As Hurricane Fran's wrath fizzled out, supermarket operators in the Mid-Atlantic spent the early part of last week trying to get things back to normal.
While several operators told SN their stores and distribution centers sustained little damage from the Sept. 5 storm, they said widespread power outages forced stores to close for as little as a few hours to as long as a few days in some places. On the supply end, area wholesalers said crews worked double duty to get stores stocked and back on regular delivery schedules.
Food Lion, Salisbury, N.C., was one chain that felt the brunt of the fierce weather and its aftermath. Nearly 300 Food Lion stores lost power during the storm and, four days later, about 40 supermarkets in North Carolina and Virginia were still waiting for electricity to come back, said spokeswoman Cecily N. Durrett. "The main issue is getting electricity back on, which is not something we have control over," she added. "The good news is that there are more and more stores coming back on-line."
The chain has stores in the Wilmington, N.C., area -- the area hardest hit by Fran -- and was still assessing the total damage done to its supermarkets and products last week, Durrett said. Despite Food Lion's extensive preparation, it's hard to predict what a hurricane will do, she explained. "In this part of the country, hurricanes are something we live with, and we try as hard as possible to deal with them," she said. "The wild card is not knowing where they are going to land and with what strength."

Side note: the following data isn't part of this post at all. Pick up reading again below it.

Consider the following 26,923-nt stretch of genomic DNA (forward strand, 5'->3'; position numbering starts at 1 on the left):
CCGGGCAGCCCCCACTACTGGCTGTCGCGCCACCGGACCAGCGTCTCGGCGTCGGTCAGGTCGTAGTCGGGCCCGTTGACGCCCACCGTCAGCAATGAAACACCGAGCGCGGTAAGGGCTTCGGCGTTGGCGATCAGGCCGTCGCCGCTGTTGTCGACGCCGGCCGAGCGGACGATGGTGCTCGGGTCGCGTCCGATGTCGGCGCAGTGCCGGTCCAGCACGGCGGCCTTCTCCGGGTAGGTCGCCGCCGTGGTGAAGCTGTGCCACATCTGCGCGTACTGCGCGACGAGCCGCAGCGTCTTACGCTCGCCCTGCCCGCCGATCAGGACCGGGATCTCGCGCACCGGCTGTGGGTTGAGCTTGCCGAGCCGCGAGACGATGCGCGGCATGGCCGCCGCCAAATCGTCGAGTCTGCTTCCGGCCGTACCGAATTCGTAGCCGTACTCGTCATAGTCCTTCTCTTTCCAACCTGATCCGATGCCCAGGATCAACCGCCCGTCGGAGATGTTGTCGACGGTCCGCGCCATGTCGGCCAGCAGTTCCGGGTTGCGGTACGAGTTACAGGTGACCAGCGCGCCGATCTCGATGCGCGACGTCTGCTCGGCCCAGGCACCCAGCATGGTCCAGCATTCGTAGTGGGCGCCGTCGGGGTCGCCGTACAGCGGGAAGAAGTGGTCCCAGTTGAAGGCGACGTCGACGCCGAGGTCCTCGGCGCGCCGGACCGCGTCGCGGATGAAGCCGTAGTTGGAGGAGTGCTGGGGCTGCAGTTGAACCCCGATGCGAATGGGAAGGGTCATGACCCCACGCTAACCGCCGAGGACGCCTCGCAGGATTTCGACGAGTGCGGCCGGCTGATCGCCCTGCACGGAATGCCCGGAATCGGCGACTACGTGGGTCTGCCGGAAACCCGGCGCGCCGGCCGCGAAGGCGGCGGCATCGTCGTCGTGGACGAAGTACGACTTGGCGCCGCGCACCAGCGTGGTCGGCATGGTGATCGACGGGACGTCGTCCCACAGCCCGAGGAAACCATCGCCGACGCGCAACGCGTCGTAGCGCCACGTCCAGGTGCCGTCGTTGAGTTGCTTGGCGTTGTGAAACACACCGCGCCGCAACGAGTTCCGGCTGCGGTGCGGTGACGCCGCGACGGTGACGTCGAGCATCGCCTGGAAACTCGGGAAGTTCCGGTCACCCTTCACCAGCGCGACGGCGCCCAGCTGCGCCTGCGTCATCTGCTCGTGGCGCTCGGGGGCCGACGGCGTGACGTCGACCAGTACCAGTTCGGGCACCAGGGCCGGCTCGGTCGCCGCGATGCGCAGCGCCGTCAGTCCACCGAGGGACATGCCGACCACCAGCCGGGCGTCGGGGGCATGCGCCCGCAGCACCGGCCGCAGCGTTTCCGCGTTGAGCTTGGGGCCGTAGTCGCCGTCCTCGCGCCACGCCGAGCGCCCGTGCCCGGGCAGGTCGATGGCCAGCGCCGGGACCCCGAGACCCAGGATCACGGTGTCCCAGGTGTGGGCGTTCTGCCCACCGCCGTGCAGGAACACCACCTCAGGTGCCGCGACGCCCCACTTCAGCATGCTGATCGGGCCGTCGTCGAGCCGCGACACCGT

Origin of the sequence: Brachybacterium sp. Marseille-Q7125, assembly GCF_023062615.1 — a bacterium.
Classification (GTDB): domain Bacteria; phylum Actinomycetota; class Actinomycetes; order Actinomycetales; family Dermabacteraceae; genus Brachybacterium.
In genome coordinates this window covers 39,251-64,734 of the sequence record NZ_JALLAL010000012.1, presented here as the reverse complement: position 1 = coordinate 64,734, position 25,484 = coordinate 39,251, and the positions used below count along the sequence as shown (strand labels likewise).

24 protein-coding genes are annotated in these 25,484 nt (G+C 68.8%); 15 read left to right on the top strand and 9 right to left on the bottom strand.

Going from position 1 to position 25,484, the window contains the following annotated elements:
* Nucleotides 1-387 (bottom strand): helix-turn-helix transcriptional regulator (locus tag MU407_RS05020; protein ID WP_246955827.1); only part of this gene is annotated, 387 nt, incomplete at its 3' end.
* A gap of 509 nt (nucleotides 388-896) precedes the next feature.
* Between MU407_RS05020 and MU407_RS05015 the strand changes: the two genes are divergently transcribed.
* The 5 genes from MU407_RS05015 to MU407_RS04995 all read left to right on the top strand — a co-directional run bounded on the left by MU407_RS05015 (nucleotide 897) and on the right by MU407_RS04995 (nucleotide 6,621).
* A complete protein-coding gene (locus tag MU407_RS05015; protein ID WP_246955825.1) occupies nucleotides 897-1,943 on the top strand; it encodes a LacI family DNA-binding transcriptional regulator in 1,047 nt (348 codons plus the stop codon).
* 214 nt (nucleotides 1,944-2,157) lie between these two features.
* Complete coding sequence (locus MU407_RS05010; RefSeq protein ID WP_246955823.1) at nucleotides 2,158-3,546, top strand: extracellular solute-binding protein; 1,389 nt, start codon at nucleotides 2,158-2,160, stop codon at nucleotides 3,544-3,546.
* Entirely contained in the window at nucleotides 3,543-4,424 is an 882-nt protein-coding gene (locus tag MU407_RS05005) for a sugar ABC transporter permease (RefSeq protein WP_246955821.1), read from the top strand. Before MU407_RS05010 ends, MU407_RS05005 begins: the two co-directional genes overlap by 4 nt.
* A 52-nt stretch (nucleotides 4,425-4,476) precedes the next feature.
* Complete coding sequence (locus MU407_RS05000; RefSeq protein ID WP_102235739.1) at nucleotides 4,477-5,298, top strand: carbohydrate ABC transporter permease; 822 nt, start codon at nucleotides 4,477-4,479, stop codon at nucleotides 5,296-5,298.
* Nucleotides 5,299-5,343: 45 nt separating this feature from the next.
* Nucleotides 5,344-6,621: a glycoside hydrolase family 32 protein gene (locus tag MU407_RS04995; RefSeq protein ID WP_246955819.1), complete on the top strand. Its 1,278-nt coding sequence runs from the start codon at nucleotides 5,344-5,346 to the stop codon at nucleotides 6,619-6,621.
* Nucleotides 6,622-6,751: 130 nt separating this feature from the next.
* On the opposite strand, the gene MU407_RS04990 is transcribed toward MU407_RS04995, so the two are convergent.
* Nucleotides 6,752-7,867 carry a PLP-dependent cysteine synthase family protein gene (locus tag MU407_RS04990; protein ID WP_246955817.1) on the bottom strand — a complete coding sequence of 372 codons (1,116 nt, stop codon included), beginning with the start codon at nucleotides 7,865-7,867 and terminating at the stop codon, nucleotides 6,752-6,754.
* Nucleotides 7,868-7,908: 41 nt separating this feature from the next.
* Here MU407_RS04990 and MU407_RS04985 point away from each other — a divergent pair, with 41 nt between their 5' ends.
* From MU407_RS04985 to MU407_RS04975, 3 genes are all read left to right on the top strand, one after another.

Fleming Cos., Oklahoma City, suffered minor damage to its Warsaw, N.C., distribution center, said spokesman Shane Boyd. He said the weather caused some leaks in the roof that were quickly repaired, and the facility ran on generators until Sept. 9 when power was restored.
"We caught up on deliveries over the weekend and were back on schedule by Sunday, at least to all the stores that were accepting deliveries," Boyd said. He added that Fleming had to temporarily look to out-of-state vendors for some of its pork and poultry products while local suppliers rebounded from the storm.
Stock replenishment was the main focus at Piggly Wiggly Carolina Co., Charleston Heights, S.C., said Rita Postell, community and employee relations manager. In anticipation of the storm, the wholesaler moved extra shipments of emergency supplies and bottled water to its stores, nearly exhausting supplies at its warehouses, she said. Though South Carolina only had a slight brush with Fran, hurricane season is far from over, and operators still have to be prepared for the worst, she noted.
"I am curious to see how much water and batteries moved out of these warehouses," Postell said. "All of our stores are up and operating now, but we're just getting geared up for the next one that may come."